The Kolmogorov-Smirnov test can be visualized by plotting the expected CDF vs. the empirical CDF as a step function:

```
"""
K-S plot of empirical CDF vrs. theoretical distribution function. x-axis represents
standard normal quantiles, the vertical axis the cumulative CDF ranging from [0,1].
"""
dat_mean = dat.mean()
dat_std = dat.std(ddof=1, axis=0)
sdat = (dat - dat_mean) / dat_std # standardized empirical data
sdatcdf = np.arange(1, sdat.size + 1) / sdat.size
ndist = stats.norm(loc=0, scale=1)
# Remove any observations containing np.Inf; generate theoretical cdf.
emprpairs = zip(sdat, sdatcdf)
emprpairs = [i for i in emprpairs if np.Inf not in i]
sdatfin, sdatcdffin = zip(*emprpairs)
theocdf = ndist.cdf(sdatfin)
endpoint = np.max([np.abs(sdat.min()), np.abs(sdat.max())])
# Generate Kolmogorov-Smirnov comparison plot.
fig = plt.figure()
fig.set_size_inches(9, 6)
ax = fig.add_subplot(111)
ax.step(sdatfin, sdatcdffin, color="#F64D54", linewidth=2.5, where="pre", label="Empirical CDF")
ax.plot(sdat, theocdf, color="#FFFFFF", linewidth=2.5, alpha=.975, label="Std. Normal CDF")
ax.set_title("Kolmogorov–Smirnov Test Illustration", fontsize=16, loc="left",
color="#FF6666", weight="bold")
ax.set_xlabel("Standard Normal Quantiles", fontsize=14, color="#000000")
ax.set_ylabel("Cumulative Distribution", fontsize=14, color="#000000")
ax.grid(True)
ax.set_facecolor(None) # change background color to blue
ax.set_xlim(-endpoint, endpoint + .5)
ax.set_ylim(-0.1, 1.1)
# Legend handler
legend = plt.legend(frameon=1, loc=4, fontsize="large", fancybox=True, framealpha=1)
frame = legend.get_frame()
frame.set_color("#E0E0E0")
frame.set_facecolor("#DCDCDC")
frame.set_edgecolor("#000000")
#ax.legend(loc=4)
fig.tight_layout()
plt.show()
```

The rendered comparison:

The Kolmogorov-Smirnov statistic is simply the greatest absolute distance between the empirical and expected CDFs. We can easily implement logic to perform this comparison from scratch:

```
"""
Computing the Kolmogorov-Smirnov statistic from scratch.
"""
import numpy as np
from scipy import stats
dat_init = [
62.55976, -14.71019, -20.67025, -35.43758, -10.65457, 21.55292,
41.26359, 0.33537, -14.43599, -40.66612, 6.45701, -40.39694,
55.1221, 24.50901, 6.61822, -29.10305, 6.21494, 15.25862,
13.54446, 2.48212, -2.34573, -21.47846, -5.0777, 26.48881,
-8.68764, -5.49631, 42.58039, -6.59111, -23.08169, 19.09755,
-21.35046, 0.24064, -3.16365, -37.43091, 24.48556, 2.6263,
31.14471, 5.75287, -46.8529, -14.26814, 8.41045, 18.11071,
-30.46438, 12.22195, -31.83203, -8.09629, 52.06456, -24.30986,
-25.62359, 2.86882, 15.77073, 31.17838, -22.04998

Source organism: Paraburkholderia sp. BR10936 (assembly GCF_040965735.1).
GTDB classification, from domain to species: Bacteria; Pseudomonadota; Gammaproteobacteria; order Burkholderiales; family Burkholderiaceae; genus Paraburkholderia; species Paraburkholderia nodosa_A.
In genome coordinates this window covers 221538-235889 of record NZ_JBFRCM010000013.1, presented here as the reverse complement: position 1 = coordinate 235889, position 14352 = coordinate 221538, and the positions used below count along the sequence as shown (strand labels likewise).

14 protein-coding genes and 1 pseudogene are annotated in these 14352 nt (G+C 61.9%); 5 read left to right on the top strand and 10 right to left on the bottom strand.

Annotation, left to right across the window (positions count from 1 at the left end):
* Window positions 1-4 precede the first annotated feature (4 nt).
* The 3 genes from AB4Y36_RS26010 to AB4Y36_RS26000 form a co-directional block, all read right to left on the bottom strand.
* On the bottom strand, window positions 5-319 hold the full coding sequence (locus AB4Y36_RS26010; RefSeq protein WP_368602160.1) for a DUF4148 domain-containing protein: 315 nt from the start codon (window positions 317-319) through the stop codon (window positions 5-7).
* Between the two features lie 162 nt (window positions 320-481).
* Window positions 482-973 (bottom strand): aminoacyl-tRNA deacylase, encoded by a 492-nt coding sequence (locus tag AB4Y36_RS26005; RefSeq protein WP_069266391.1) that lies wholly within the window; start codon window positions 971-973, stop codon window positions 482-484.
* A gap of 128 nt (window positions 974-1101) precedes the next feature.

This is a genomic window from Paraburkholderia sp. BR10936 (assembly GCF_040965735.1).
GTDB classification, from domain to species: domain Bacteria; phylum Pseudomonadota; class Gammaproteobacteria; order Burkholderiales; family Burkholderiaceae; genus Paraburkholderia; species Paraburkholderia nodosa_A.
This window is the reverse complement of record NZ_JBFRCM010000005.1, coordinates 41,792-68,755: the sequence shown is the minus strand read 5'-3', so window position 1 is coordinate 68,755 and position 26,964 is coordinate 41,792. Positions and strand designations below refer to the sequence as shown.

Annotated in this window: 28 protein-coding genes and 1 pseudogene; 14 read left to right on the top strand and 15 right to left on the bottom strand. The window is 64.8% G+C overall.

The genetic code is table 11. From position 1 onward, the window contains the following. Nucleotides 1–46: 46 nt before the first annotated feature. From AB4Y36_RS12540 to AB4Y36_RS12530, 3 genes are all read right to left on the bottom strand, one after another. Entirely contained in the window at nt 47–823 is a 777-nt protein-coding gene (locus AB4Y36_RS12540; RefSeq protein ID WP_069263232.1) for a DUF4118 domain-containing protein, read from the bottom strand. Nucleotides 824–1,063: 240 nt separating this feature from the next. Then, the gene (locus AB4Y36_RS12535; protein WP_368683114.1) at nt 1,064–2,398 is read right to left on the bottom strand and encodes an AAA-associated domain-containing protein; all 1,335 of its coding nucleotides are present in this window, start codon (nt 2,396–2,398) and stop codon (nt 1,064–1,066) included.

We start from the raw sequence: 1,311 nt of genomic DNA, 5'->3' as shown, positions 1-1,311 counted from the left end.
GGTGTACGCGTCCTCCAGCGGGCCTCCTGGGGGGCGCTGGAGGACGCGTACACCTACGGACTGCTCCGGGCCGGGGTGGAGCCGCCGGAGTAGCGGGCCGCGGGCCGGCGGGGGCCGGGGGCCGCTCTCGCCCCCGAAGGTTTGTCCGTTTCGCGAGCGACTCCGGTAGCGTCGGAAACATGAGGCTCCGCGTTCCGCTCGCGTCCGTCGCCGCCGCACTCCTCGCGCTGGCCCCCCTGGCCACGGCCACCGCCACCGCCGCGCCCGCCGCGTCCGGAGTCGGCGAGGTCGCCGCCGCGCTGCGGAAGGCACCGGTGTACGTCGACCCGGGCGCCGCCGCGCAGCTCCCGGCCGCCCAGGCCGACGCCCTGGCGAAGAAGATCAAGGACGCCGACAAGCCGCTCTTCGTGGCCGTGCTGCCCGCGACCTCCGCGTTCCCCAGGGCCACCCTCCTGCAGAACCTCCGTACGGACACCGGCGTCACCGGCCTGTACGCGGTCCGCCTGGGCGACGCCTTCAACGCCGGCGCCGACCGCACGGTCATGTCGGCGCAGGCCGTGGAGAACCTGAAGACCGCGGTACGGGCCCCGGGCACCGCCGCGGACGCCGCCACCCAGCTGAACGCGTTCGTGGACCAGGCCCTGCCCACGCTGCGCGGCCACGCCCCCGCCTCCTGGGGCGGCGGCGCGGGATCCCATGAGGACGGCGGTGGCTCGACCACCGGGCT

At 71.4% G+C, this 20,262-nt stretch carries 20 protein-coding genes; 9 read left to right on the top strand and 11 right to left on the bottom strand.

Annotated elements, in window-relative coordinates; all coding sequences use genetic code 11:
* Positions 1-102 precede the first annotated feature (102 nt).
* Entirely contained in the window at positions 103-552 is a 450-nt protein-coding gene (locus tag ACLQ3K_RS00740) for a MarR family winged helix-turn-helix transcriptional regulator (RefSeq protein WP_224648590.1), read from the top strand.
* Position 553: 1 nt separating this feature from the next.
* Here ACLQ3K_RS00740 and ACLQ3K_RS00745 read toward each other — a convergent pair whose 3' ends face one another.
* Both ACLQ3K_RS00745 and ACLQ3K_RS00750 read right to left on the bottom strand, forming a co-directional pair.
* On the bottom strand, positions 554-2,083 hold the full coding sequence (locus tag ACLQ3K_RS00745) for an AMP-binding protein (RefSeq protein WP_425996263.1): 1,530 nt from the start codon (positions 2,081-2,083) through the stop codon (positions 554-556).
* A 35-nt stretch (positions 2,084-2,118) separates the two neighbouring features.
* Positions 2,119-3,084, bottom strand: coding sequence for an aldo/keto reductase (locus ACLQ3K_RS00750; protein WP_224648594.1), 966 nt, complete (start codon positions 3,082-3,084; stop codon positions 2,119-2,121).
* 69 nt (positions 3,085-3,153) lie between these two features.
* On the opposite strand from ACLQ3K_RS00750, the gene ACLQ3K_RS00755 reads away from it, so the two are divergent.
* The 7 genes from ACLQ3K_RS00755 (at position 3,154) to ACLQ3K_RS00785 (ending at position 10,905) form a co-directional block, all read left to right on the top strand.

]
dat = np.array(dat_init, dtype=np.float_)
dat.sort()
datcdf = np.arange(1, dat.size + 1) / dat.size
dat_mean = dat.mean()
dat_stdv = dat.std()
# Parameterized expected normal distribution.
expnorm = stats.norm(loc=dat_mean, scale=dat_stdv)
expcdf = expnorm.cdf(dat)
# Compute difference between datcdf and expcdf.
absdiffs = np.abs(datcdf - expcdf)
D0 = absdiffs.max()
# D0: 0.0741554221610411
```

We can compare our value of D with the value obtained from
`scipy.stats.kstest`

, which takes for arguments the empirical dataset and a
callable representing the CDF of the expected distribution, and returns the
D-statistic as well as the p-value associated with the computed D-statistic
(note that critical values depend on the number of observations). Our computed
result is given by `D0`

, the result returned from `scipy.stats.kstest`

by
`D1`

:

```
>>> D1, p1 = stats.kstest(dat, expnorm.cdf)
>>> print(f"Manual D: {D0}.")
0.0741554221610411
>>> print(f"kstest D: {D1}.")
0.0741554221610411
```

The results are identical.

The p-value (the second element of the 2-tuple returned by
`scipy.stats.kstest`

) is 0.9326339000931222. How should this result be interpreted?

For the Kolmogorov-Smirnov test, the null hypothesis is that *the
distributions are the same*. Thus, the lower the p-value the greater the
statistical evidence you have to reject the null hypothesis and conclude the
distributions are different. The test only lets you speak of your confidence
that the distributions are different, not the same, since the test is designed
to find the probability of Type I error. Therefore, if \(D\) is less than the
critical value, we do not reject the null hypothesis (corresponds to a large
p-value). If \(D\) is greater than the critical value, we reject the null
hypothesis (corresponds to a small p-value).

Given our p-value of 0.9326339000931222, we do not have sufficient evidence to reject the null hypothesis that the distributions are the same.

A table of Kolmogorov-Smirnov critical values can be downloaded here.